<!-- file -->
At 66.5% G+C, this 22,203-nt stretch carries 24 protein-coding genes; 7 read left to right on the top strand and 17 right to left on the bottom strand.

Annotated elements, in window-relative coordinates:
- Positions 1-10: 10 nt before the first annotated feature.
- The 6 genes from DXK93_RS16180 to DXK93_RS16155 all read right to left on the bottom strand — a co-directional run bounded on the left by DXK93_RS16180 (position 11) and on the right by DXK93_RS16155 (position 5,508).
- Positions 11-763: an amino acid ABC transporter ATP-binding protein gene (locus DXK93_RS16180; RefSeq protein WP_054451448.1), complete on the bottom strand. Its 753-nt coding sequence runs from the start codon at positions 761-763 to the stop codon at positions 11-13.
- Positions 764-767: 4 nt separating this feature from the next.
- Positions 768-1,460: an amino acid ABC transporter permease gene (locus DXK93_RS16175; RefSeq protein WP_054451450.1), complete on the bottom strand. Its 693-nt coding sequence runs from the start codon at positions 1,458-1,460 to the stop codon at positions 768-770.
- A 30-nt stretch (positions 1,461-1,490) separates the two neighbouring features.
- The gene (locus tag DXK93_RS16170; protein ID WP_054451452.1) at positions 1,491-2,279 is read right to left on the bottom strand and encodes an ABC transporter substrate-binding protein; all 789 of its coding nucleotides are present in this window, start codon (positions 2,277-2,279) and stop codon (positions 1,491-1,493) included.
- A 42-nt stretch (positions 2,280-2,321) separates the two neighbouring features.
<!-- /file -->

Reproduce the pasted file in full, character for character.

At 66.5% G+C, this 22,203-nt stretch carries 24 protein-coding genes; 7 read left to right on the top strand and 17 right to left on the bottom strand.

Annotated elements, in window-relative coordinates:
- Positions 1-10: 10 nt before the first annotated feature.
- The 6 genes from DXK93_RS16180 to DXK93_RS16155 all read right to left on the bottom strand — a co-directional run bounded on the left by DXK93_RS16180 (position 11) and on the right by DXK93_RS16155 (position 5,508).
- Positions 11-763: an amino acid ABC transporter ATP-binding protein gene (locus DXK93_RS16180; RefSeq protein WP_054451448.1), complete on the bottom strand. Its 753-nt coding sequence runs from the start codon at positions 761-763 to the stop codon at positions 11-13.
- Positions 764-767: 4 nt separating this feature from the next.
- Positions 768-1,460: an amino acid ABC transporter permease gene (locus DXK93_RS16175; RefSeq protein WP_054451450.1), complete on the bottom strand. Its 693-nt coding sequence runs from the start codon at positions 1,458-1,460 to the stop codon at positions 768-770.
- A 30-nt stretch (positions 1,461-1,490) separates the two neighbouring features.
- The gene (locus tag DXK93_RS16170; protein ID WP_054451452.1) at positions 1,491-2,279 is read right to left on the bottom strand and encodes an ABC transporter substrate-binding protein; all 789 of its coding nucleotides are present in this window, start codon (positions 2,277-2,279) and stop codon (positions 1,491-1,493) included.
- A 42-nt stretch (positions 2,280-2,321) separates the two neighbouring features.